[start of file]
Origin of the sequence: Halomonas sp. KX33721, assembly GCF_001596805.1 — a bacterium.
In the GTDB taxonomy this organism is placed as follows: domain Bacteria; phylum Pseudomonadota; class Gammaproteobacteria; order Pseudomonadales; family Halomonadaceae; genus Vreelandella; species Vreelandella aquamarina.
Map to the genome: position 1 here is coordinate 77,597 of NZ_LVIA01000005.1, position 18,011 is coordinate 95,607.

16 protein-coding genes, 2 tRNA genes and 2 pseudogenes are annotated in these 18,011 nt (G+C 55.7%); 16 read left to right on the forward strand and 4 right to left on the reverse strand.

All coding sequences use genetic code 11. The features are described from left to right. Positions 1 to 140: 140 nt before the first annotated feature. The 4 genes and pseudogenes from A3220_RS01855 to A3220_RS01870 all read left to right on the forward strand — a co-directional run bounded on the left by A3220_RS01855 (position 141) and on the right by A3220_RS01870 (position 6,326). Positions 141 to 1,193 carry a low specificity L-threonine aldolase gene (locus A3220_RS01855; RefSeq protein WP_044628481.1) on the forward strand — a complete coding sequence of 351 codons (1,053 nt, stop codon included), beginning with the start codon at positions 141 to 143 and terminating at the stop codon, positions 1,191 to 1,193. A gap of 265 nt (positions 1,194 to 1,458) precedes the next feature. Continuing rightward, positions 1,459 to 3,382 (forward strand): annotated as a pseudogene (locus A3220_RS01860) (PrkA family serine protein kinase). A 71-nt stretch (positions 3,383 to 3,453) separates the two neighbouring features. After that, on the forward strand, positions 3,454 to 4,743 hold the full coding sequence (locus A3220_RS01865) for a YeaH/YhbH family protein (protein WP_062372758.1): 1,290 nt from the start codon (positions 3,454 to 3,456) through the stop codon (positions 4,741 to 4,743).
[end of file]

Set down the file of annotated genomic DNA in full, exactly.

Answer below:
Origin of the sequence: Halomonas sp. KX33721, assembly GCF_001596805.1 — a bacterium.
In the GTDB taxonomy this organism is placed as follows: domain Bacteria; phylum Pseudomonadota; class Gammaproteobacteria; order Pseudomonadales; family Halomonadaceae; genus Vreelandella; species Vreelandella aquamarina.
Map to the genome: position 1 here is coordinate 77,597 of NZ_LVIA01000005.1, position 18,011 is coordinate 95,607.

16 protein-coding genes, 2 tRNA genes and 2 pseudogenes are annotated in these 18,011 nt (G+C 55.7%); 16 read left to right on the forward strand and 4 right to left on the reverse strand.

All coding sequences use genetic code 11. The features are described from left to right. Positions 1 to 140: 140 nt before the first annotated feature. The 4 genes and pseudogenes from A3220_RS01855 to A3220_RS01870 all read left to right on the forward strand — a co-directional run bounded on the left by A3220_RS01855 (position 141) and on the right by A3220_RS01870 (position 6,326). Positions 141 to 1,193 carry a low specificity L-threonine aldolase gene (locus A3220_RS01855; RefSeq protein WP_044628481.1) on the forward strand — a complete coding sequence of 351 codons (1,053 nt, stop codon included), beginning with the start codon at positions 141 to 143 and terminating at the stop codon, positions 1,191 to 1,193. A gap of 265 nt (positions 1,194 to 1,458) precedes the next feature. Continuing rightward, positions 1,459 to 3,382 (forward strand): annotated as a pseudogene (locus A3220_RS01860) (PrkA family serine protein kinase). A 71-nt stretch (positions 3,383 to 3,453) separates the two neighbouring features. After that, on the forward strand, positions 3,454 to 4,743 hold the full coding sequence (locus A3220_RS01865) for a YeaH/YhbH family protein (protein WP_062372758.1): 1,290 nt from the start codon (positions 3,454 to 3,456) through the stop codon (positions 4,741 to 4,743).